Cloud

Common RDP Problems

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If your entire workflow happens on a remote desktop, having problems with missing features or even not being able to connect to the RDP server can bring that workflow to a screeching halt. Here are a couple common problems and suggestions on how to resolve them.

Logon Attempt Failed: If you are unable to connect and the RDP window says “logon attempt failed” at the bottom, it is because the username or password used are incorrect. This occurs more often when the RDP file has credentials saved and the password has recently changed. If the credentials are saved, you can simply right click and edit the RDP link file and then delete the stored credentials. It will then ask you to enter new credentials when you try to connect again.

 

 

 

 

 

 

 

 

 

 

 

 

 

 

 

 

Printer Issues: Another common problem with RDP connections is the printers from your local computer not appearing on the remote desktop session or your print jobs are not printing. This often occurs due to one of two things: either the printer’s driver needs to be explicitly loaded on the RDP server, or the printer redirection is not enabled in the RDP connection file. To resolve the printer not redirecting, simply right click and edit the RDP file, select the Local Resources tab, and verify that Printers is checked. If the printer is not printer your jobs, contact your system administrator to have the printer drivers for that printer loaded on the remote server. Be sure the save the file from the general tab after making changes.

 

 

 

 

 

 

 

 

 

 

 

 

 

 

 

 

 

 

 

Display Size: When connecting to a remote server, the display settings are controlled by the file used. If the remote session window size is either too small or too large, you can simply edit the file just like above and go the display settings to set the display size. Checking the box Use all my monitors for the remote session will cause the session to span across multiple monitors. As with the above, make sure you save the file after modifying the configuration options.

 

 

The Best Computer You Should Buy to Run Dynamics GP

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As a software professional, I often get asked questions about computer hardware.  Spending most of my career in the accounting software industry and being part of the team that designed and developed the product we now know as Microsoft Dynamics GP, I am commonly asked:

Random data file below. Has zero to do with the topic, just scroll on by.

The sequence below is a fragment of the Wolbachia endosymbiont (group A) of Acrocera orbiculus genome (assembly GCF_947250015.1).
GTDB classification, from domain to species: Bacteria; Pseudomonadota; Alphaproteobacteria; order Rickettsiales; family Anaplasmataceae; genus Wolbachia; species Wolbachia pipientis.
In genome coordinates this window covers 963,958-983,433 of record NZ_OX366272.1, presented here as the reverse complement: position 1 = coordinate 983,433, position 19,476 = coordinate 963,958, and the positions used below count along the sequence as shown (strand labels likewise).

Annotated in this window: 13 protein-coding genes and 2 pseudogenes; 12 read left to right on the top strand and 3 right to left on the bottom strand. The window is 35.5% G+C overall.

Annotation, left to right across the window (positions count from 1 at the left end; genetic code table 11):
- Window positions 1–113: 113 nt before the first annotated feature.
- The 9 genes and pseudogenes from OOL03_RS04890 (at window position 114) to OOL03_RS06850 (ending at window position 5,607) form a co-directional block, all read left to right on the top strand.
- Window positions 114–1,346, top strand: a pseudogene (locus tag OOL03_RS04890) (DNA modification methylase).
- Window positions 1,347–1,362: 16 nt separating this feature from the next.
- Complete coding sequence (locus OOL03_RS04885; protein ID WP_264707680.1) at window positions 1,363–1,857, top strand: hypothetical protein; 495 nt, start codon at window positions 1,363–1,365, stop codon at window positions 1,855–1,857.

“What computer should I buy for my business?”

 For years, the unfortunate answer to this question involved a long list of hardware specifications which were difficult for most business professionals to understand and successfully purchase. Furthermore, if we were talking about a new server (or multiple servers) for an accounting system, the answer was even more complex.

 Fortunately, there is a better way to deal with this business challenge. One that every professional can understand:

 Buy any computer you want!

 I can assure you that accounting software solutions, such as Microsoft Dynamics GP, are built upon extremely complex technology and have significant hardware requirements. Successfully operating a system such as this not only requires management of the hardware, but also management of the software, backups, updates, servers, and workstations on a regular basis. To be direct, this level of technology is too complex for most businesses to manage.

 So you are probably now wondering how I can say “Buy any computer you want!”  The solution is:

 Move your Microsoft Dynamics GP solution online or “to the cloud”

 For people that do not live in the computer technology industry, you see commercials and ads describing Microsoft Azure, talking about the cloud, and promoting online business management systems; and it seem overwhelming. They love to talk about big businesses that are saving money and doing amazing things online, and that is true, but the reality is that it is much easier to do than you think, and it is definitely an option for all sizes of businesses today.

 Whether your business is new to Microsoft Dynamics GP or you have been using it for years, you can move your accounting solution online and remove your staff from the task of managing computers. This allows you and your team to focus on your business and those items which make you successful. Once your solution is up and running online, you simply need an internet connection and any modern computer to use Microsoft Dynamics GP and then you too will be running your business “in the cloud” just like those large businesses in the ads.